Jump to content

php validation


Recommended Posts

look for advice/guidance/direction, on 2 subject.WHen I create a form I always validate it first with javascript very carefully. Then I validate it with php and then process it with php. Is it better for me to process it in php on the same page as the form, or on the same page as the processor. have like all the functions for validations first, and then the processor below that.The other thing I really needed help with,was what is the best way to get a form to repopulate itself. for instance if someone presses submit it normally refreshes, either by javascript or php when it validates to show the messages. I want it to repopulate all the values with what they already had in, I have a decent idea on how to do the text fields, but I can use a refresher, I am totally lost when it comes to check boxes, radio buttons and things like that, all the advice I can get will be greatly appreciated.

Link to comment
Share on other sites

I can help you with that, does this help you?

echo "<input type=\"radio\" name=\"something\" value=\"somevalue\" ",(@$_POST['something'] == "somevalue") ?"checked=\"checked\" " :"","/>";
echo "<input type=\"checkbox\" name=\"something2\" value=\"somevalue2\" ",(@$_POST['something2'] == "somevalue2") ?"checked=\"checked\" " :"","/>";
:) Edited by Dan The Prof
Link to comment
Share on other sites

Not really, as I am totally un familiar with teh checkboxes and radio buttons, I need to find out the theories behind how they are validated. But the main thing is whether I should validate the php on the same page as the form, or on the same page as the processor. And yes I do need to figure out how to repopulate the form fields as well, because I have no clue where to start with it.Thanks

Link to comment
Share on other sites

If you want to repopulate everything, you will want your form, validation, and processing all on one page. That way you don't have to make the form twice. You will want to use a hidden form variable to tell the page what to do when the form gets submitted:<input type="hidden" name="page_mode" value="process">When checkboxes get submitted to the server, if the checkbox is checked the server gets the value. So if you have this checkbox:<input type="checkbox" name="some_var" value="true">If someone checks this box and then submits, the server will receive a variable in $_POST called "some_var" with the value "true". If the checkbox is not checked, the server doesn't even receive the "some_var" variable. Radio buttons are similar.To have a checkbox or radio button be selected by default, you include "checked" in the tag:<input type="checkbox" name="some_var" value="true" checked>A select menu uses "selected" instead of "checked":<select name="dropdown"><option value="1">Option 1</option><option value="2" selected>Option 2</option></select>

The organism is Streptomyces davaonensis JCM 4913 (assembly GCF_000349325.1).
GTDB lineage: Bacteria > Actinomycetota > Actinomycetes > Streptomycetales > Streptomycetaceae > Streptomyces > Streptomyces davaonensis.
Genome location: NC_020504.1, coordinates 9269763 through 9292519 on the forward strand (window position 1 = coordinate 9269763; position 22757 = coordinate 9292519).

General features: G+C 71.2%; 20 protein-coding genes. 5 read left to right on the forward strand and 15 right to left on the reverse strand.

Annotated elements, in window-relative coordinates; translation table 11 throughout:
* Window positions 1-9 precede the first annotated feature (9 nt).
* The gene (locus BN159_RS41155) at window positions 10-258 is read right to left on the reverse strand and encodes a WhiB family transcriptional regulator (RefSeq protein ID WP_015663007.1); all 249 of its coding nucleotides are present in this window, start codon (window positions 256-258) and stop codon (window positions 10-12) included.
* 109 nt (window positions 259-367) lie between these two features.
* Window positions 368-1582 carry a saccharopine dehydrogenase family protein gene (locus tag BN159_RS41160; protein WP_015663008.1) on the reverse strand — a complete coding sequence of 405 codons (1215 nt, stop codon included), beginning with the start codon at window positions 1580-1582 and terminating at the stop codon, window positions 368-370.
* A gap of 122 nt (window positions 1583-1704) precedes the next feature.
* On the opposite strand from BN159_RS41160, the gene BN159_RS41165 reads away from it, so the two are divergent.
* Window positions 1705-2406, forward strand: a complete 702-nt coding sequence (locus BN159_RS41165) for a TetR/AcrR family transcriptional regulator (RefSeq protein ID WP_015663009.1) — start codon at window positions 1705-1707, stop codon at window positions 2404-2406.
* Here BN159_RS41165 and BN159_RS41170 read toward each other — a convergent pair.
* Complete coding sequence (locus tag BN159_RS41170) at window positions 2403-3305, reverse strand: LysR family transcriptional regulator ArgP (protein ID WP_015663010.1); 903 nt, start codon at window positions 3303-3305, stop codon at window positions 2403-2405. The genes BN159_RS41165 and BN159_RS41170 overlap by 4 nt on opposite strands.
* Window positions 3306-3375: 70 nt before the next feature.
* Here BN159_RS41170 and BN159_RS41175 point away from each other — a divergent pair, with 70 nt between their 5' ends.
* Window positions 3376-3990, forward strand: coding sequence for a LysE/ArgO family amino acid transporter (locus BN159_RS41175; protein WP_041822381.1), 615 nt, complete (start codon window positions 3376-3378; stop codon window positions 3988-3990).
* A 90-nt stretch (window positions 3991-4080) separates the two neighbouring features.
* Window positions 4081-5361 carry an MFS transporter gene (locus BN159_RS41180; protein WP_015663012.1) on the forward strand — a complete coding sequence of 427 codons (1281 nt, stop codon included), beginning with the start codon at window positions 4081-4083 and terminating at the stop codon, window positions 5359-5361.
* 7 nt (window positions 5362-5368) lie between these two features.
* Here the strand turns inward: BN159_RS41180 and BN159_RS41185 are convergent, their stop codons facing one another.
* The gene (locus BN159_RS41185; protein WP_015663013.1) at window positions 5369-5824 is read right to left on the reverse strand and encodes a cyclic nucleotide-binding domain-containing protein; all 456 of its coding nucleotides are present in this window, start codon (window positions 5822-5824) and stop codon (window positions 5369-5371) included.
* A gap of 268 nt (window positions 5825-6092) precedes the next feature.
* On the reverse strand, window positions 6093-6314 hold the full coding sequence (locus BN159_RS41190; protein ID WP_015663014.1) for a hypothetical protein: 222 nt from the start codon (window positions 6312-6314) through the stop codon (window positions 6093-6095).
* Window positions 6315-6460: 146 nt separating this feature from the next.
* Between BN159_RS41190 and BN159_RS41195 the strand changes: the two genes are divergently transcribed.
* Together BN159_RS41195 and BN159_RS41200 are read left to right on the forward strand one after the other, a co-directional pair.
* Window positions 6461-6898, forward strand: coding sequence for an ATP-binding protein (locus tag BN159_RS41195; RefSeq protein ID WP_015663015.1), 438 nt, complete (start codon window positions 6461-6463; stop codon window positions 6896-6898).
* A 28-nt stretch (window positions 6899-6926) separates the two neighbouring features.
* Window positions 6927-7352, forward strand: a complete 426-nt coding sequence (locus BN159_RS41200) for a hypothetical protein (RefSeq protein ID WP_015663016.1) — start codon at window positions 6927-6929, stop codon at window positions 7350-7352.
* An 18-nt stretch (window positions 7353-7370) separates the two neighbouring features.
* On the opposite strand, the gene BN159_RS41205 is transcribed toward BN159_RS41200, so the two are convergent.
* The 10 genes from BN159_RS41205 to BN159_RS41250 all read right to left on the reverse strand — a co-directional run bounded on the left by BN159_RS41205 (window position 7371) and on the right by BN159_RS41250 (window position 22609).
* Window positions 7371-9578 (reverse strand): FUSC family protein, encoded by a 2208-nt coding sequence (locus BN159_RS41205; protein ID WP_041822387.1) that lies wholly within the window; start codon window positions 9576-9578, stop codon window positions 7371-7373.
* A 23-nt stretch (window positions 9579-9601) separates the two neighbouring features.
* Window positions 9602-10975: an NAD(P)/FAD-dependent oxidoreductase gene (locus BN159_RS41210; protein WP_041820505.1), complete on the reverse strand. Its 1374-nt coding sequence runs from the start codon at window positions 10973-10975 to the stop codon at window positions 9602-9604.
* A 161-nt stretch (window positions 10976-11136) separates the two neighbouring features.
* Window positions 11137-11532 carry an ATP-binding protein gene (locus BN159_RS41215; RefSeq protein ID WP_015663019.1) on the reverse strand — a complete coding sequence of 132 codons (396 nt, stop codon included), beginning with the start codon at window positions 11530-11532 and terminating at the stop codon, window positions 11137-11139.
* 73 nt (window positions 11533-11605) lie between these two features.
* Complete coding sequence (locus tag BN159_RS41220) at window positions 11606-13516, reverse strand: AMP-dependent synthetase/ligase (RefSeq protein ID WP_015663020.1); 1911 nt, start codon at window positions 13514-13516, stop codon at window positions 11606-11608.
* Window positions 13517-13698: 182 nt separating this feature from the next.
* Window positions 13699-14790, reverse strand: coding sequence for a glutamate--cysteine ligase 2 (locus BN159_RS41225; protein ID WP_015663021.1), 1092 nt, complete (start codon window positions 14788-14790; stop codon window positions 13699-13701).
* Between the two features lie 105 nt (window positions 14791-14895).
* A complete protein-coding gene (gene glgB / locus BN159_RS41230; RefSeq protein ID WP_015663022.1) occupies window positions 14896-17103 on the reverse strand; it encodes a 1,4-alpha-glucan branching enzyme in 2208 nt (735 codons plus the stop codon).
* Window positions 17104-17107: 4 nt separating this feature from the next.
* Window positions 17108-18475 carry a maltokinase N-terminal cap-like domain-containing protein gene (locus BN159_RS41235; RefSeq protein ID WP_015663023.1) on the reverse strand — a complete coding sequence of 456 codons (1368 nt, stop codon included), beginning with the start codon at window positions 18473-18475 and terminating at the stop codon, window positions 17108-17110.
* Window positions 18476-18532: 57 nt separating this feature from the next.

Link to comment
Share on other sites

  • 1 month later...
look for advice/guidance/direction, on 2 subject.WHen I create a form I always validate it first with javascript very carefully.  Then I validate it with php and then process it with php.  Is it better for me to process it in php on the same page as the form, or on the same page as the processor.  have like all the functions for validations first, and then the processor below that.The other thing I really needed help with,was what is the best way to get a form to repopulate itself.  for instance if someone presses submit it normally refreshes, either by javascript or php when it validates to show the messages.  I want it to repopulate all the values with what they already had in, I have a decent idea on how to do the text fields, but I can use a refresher, I am totally lost when it comes to check boxes, radio buttons and things like that, all the advice I can get will be greatly appreciated.

You mention validating a form using PHP. Could you advise on how this is done, or point me in the right direction?
Link to comment
Share on other sites

Create an account or sign in to comment

You need to be a member in order to leave a comment

Create an account

Sign up for a new account in our community. It's easy!

Register a new account

Sign in

Already have an account? Sign in here.

Sign In Now
 Share

×
×
  • Create New...